The Personal Librarian
One of the great treasures of New York City, unknown to many people, is the Morgan Library. Located on an unassuming street a few blocks south of Grand Central Station, the library houses a priceless collection of books and other documents centering around the Renaissance, which were owned by the towering financier J. P. Morgan.
My wife Yvonne and I visited the Morgan Library on a recent trip. We aren’t bibliofiles or historians, but we love beautiful spaces and were overwhelmed by the quiet majesty of the place.
In 1902, Morgan hired McKim, Mead & White (architects of the original Penn Station, Brooklyn Museum, Columbia University, and dozens of other historic structures) to design a place where he could house and enjoy his growing collection of rare books, manuscripts, and old master drawings and prints. The resulting building must be seen to be appreciated. It consists of a rotunda, Morgan’s personal offices, and the library itself, surely one of the most magnificent rooms in America.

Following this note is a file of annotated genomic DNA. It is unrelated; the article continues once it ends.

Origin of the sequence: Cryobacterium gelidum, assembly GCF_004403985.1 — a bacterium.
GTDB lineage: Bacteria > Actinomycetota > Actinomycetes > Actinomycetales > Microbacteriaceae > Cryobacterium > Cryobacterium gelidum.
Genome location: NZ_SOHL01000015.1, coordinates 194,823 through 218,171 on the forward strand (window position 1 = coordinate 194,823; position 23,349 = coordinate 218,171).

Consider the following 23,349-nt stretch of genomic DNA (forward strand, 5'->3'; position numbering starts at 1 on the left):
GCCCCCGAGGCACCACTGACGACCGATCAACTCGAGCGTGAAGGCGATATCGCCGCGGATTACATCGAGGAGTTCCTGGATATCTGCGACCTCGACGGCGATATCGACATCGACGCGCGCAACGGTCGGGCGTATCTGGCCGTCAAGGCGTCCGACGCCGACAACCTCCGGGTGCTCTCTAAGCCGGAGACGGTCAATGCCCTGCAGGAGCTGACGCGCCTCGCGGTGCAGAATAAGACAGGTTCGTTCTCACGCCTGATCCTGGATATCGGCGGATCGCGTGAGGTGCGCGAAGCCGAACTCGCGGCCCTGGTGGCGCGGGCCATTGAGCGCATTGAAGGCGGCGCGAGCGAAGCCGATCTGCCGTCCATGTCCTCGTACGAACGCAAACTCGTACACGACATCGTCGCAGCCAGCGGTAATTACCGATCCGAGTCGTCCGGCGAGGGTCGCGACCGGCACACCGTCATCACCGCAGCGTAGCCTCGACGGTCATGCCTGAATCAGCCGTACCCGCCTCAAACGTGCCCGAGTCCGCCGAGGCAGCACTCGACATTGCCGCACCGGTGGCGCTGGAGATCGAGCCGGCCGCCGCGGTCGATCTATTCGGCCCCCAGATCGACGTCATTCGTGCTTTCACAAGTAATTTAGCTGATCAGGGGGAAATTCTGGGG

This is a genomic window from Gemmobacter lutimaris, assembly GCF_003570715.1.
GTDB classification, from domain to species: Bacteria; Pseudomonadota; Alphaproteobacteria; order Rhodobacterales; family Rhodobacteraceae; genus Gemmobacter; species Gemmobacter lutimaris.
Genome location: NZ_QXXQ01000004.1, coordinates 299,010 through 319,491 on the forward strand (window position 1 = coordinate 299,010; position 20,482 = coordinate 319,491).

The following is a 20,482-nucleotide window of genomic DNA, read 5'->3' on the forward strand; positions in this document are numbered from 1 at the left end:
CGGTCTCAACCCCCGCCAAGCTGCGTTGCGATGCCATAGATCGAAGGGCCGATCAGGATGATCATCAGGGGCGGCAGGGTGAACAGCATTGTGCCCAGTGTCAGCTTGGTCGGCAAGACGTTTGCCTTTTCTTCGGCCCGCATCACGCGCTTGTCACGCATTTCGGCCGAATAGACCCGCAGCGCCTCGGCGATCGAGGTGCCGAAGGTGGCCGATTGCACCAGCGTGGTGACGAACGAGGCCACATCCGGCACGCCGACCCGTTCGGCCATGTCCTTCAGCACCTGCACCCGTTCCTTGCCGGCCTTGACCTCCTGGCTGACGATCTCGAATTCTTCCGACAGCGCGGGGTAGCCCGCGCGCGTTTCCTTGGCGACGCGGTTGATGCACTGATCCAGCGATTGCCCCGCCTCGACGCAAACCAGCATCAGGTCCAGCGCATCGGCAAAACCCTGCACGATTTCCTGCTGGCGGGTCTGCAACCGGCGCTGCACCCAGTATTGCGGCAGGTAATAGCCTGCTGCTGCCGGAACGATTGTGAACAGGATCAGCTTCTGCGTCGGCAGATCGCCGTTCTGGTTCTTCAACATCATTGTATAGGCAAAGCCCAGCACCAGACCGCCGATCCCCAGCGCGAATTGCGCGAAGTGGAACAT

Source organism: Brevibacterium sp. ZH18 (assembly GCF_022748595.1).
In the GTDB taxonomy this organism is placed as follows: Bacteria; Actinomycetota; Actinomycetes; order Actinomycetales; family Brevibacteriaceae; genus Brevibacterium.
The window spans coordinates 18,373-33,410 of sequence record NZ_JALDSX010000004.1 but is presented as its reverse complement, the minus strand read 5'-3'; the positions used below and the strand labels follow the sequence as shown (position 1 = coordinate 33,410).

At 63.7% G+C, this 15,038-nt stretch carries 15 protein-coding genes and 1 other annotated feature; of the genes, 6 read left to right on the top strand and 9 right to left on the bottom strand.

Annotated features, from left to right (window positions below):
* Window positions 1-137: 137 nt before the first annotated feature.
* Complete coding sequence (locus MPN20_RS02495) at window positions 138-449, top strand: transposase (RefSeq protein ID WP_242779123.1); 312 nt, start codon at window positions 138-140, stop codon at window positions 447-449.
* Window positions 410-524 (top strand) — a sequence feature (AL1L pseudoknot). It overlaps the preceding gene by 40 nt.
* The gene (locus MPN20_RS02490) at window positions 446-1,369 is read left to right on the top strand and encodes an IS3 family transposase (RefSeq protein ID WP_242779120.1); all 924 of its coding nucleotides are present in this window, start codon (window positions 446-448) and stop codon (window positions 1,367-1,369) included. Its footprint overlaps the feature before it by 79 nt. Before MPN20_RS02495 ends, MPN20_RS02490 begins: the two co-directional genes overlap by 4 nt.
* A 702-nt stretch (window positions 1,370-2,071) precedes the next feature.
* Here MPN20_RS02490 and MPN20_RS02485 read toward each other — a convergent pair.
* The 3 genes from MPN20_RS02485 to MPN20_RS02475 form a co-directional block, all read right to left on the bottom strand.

The building is next door to the townhouse where J. P. Morgan lived, and in 2006 the two buildings were joined by a high, graceful structure designed by the gifted Italian architect Renzo Piano. This new space, containing public areas, an art gallery, a concert hall, and a wonderful small café, has a magical, uplifting quality whose light shifts over the course of a day. From the new building, you can take a fine tour of the library, as we did.
On the tour, we heard the remarkable story of Morgan’s personal librarian, Belle da Costa Greene, the flamboyant librarian and keeper of Morgan’s collection, who purchased most of its volumes and, following Morgan’s death in 1913, oversaw its conversion from private library to public institution and research facility, which it remains to this day.
Unknown at the time was an amazing fact about Greene’s life: she was African American. Her light skin and the exotic name she adopted (her birth name was Belle Marion Greener) allowed her to pass as white, supposedly of Portuguese descent. Hiding in plain sight, she became one of the most famous and powerful women in the world.
Greene’s story is told in The Personal Librarian, an engaging and carefully researched historical novel written by Marie Benedict and Victoria Christopher Murray. I read the book shortly after our visit to the Morgan Library, and I heartily recommend it to you.
After reading it, you must visit the library!